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Bison Chamber, Dry Cave

NM: Eddy Co.: 1280 m.


Location of the Bison Chamber site, Dry Cave.Age. Between 14,470 and 10,730 RCBP on basis of stratigraphic relationships with radiocarbon-dated sites (UTEP 54, UTEP 6).

General Description. UTEP Loc. 4. Deposits at the base of a debris slope from Bison Sink; below Boulder Room. Test Trench II (TT II), in the debris slope farther north on a balcony of Balcony Room, originally was considered part of this site, but later split off and given a new site number (UTEP 54). A diagram showing relationships of sites is available at the Balcony Room site account.

Discussion. Not surprisingly, listings obfuscate matters of importance. In the case of the horned lizards, the Texas Horned Lizard is a warm climate animal, while the live-bearing Mountain Short-horned Lizard survives in cooler temperatures. The former is represented in the fauna by 1 element; the latter, by 45. In general, the fauna represents a late Wisconsin fauna in which most taxa are representative of cooler, moister conditions than occur about the cave today, but with a few representatives of a warmer climate appearing. A few indications of an eastern influence also appear (Thirteen-lined Ground Squirrel, Prairie Vole), a tendency that sharpens somewhat a bit later.



Ambystoma mavortium—Barred Tiger Salamander
Spea bombifrons—Plains Spadefoot
Spea multiplicatus—Mexican Spadefoot
Anaxyrus woodhousii woodhousii—Woodhouse's Toad
Lithobates blairi/pipiens—Leopard Frogs


Crotaphytus collaris—Eastern Collared Lizard
Phrynosoma cornutum—Texas Horned Lizard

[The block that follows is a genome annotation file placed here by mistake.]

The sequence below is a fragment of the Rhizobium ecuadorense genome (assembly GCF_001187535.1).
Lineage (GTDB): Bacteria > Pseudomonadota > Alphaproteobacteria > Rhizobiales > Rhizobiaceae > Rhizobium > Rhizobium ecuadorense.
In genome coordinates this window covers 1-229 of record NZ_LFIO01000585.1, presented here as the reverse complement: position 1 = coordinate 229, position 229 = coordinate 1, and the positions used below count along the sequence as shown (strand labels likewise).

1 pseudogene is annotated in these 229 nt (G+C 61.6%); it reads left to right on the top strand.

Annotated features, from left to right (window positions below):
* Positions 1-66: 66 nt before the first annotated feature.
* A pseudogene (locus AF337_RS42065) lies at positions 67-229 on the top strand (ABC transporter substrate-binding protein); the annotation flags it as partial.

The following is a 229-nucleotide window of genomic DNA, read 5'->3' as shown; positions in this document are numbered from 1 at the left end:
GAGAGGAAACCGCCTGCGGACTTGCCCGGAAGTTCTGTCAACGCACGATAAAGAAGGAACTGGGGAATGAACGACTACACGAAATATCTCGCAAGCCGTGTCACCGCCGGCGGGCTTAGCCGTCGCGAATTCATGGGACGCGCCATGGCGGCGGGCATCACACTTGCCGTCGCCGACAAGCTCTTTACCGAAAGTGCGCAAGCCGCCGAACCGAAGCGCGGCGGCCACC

Phrynosoma hernandesi—Mountain Short-horned Lizard
Sceloporus cowlesi—Southern Plateau Lizard
Coluber/Masticophis—Racers, Whip Snakes
Pantherophis emoryi—Great Plains Rat Snake
Salvadora sp.—Patchnose Snakes
Thamnophis proximus—Western Ribbon Snake
Crotalus atrox—Western Diamondback Rattlesnake


Eremophila alpestris—Horned Lark
Sialia—Blue Birds
Calamospiza melanocorys—Lark Bunting
Carpodacus sp.—Purple Finches


Ictidomys tridecemlineatus—Thirteen-lined Ground Squirrel
Dipodomys spectabilis—Banner-tailed Kangaroo Rat
Perognathus sp.—Silky Pocket Mice
Thomomys bottae—Botta's Pocket Gopher
Thomomys talpoides—Northern Pocket Gopher (cf.)
Lemmiscus curtatus—Sagebrush Vole
Microtus mogollonensis—Mogollon Vole
Microtus ochrogaster—Prairie Vole
Neotoma cinerea—Bushy-tailed Woodrat
Neotoma micropus—Southern Plains Woodrat (?)
Peromyscus leucopus—White-footed Mouse
Peromyscus maniculatus— Deer Mouse
Peromyscus truei—Pinyon Mouse (cf.)
Reithrodontomys sp.—Harvest Mice
Lepus sp.—Jackrabbits
Sylvilagus nuttallii—Mountain Cottontail
Notiosorex dalquesti—Dalquest's Shrew (Carraway 2010)
Sorex merriami—Merriam's Shrew
Eptesicus fuscus—Big Brown Bat
Myotis lucifugus—Little Brown Bat
Myotis rectidentis—Straight-toothed Myotis (cf.)
Myotis velifer—Cave Myotis
Corynorhinus sp.—Big-eared Bats
Vulpes velox—Swift Fox (cf.)
Equus conversidens—Mexican Horse (cf.)
Equus scotti—Scott's Horse
Hemiauchenia macrocephala—Big-headed Llama
Antilocapra americana—Pronghorn

Bison antiquus—Ancient Bison (cf.)


Peromyscus crinitus—Canyon Mouse

Literature. Applegarth 1979; Carraway 2010; Harris 1970a, 1985a; Harris and Porter 1980; Holman 1970.


Last Update: 19 Feb 2015